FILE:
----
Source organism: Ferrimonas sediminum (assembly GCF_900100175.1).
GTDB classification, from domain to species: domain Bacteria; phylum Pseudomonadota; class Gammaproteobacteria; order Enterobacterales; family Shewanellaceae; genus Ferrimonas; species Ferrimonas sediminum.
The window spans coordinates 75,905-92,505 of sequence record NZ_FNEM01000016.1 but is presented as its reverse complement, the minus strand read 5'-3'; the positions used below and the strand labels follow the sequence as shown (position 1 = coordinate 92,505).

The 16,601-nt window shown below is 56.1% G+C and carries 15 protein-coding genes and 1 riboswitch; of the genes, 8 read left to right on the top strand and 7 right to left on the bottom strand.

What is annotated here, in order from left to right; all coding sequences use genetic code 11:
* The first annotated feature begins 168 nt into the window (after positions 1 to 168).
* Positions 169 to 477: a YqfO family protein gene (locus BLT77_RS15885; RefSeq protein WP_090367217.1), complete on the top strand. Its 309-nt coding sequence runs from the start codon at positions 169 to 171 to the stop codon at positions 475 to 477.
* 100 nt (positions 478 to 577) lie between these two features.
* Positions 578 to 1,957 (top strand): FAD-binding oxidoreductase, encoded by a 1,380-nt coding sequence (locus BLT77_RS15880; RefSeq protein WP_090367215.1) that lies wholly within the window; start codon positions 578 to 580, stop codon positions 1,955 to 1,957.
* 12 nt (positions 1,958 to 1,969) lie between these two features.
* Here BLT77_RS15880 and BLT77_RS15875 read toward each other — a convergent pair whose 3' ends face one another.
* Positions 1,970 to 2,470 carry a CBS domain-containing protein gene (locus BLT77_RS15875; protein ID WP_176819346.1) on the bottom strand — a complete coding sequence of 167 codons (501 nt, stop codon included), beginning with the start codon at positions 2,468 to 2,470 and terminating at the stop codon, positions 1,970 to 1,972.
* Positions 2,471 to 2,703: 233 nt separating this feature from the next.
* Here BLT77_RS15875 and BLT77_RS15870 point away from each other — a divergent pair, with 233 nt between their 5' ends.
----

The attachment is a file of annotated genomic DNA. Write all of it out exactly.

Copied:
Source organism: Ferrimonas sediminum (assembly GCF_900100175.1).
GTDB classification, from domain to species: domain Bacteria; phylum Pseudomonadota; class Gammaproteobacteria; order Enterobacterales; family Shewanellaceae; genus Ferrimonas; species Ferrimonas sediminum.
The window spans coordinates 75,905-92,505 of sequence record NZ_FNEM01000016.1 but is presented as its reverse complement, the minus strand read 5'-3'; the positions used below and the strand labels follow the sequence as shown (position 1 = coordinate 92,505).

The 16,601-nt window shown below is 56.1% G+C and carries 15 protein-coding genes and 1 riboswitch; of the genes, 8 read left to right on the top strand and 7 right to left on the bottom strand.

What is annotated here, in order from left to right; all coding sequences use genetic code 11:
* The first annotated feature begins 168 nt into the window (after positions 1 to 168).
* Positions 169 to 477: a YqfO family protein gene (locus BLT77_RS15885; RefSeq protein WP_090367217.1), complete on the top strand. Its 309-nt coding sequence runs from the start codon at positions 169 to 171 to the stop codon at positions 475 to 477.
* 100 nt (positions 478 to 577) lie between these two features.
* Positions 578 to 1,957 (top strand): FAD-binding oxidoreductase, encoded by a 1,380-nt coding sequence (locus BLT77_RS15880; RefSeq protein WP_090367215.1) that lies wholly within the window; start codon positions 578 to 580, stop codon positions 1,955 to 1,957.
* 12 nt (positions 1,958 to 1,969) lie between these two features.
* Here BLT77_RS15880 and BLT77_RS15875 read toward each other — a convergent pair whose 3' ends face one another.
* Positions 1,970 to 2,470 carry a CBS domain-containing protein gene (locus BLT77_RS15875; protein ID WP_176819346.1) on the bottom strand — a complete coding sequence of 167 codons (501 nt, stop codon included), beginning with the start codon at positions 2,468 to 2,470 and terminating at the stop codon, positions 1,970 to 1,972.
* Positions 2,471 to 2,703: 233 nt separating this feature from the next.
* Here BLT77_RS15875 and BLT77_RS15870 point away from each other — a divergent pair, with 233 nt between their 5' ends.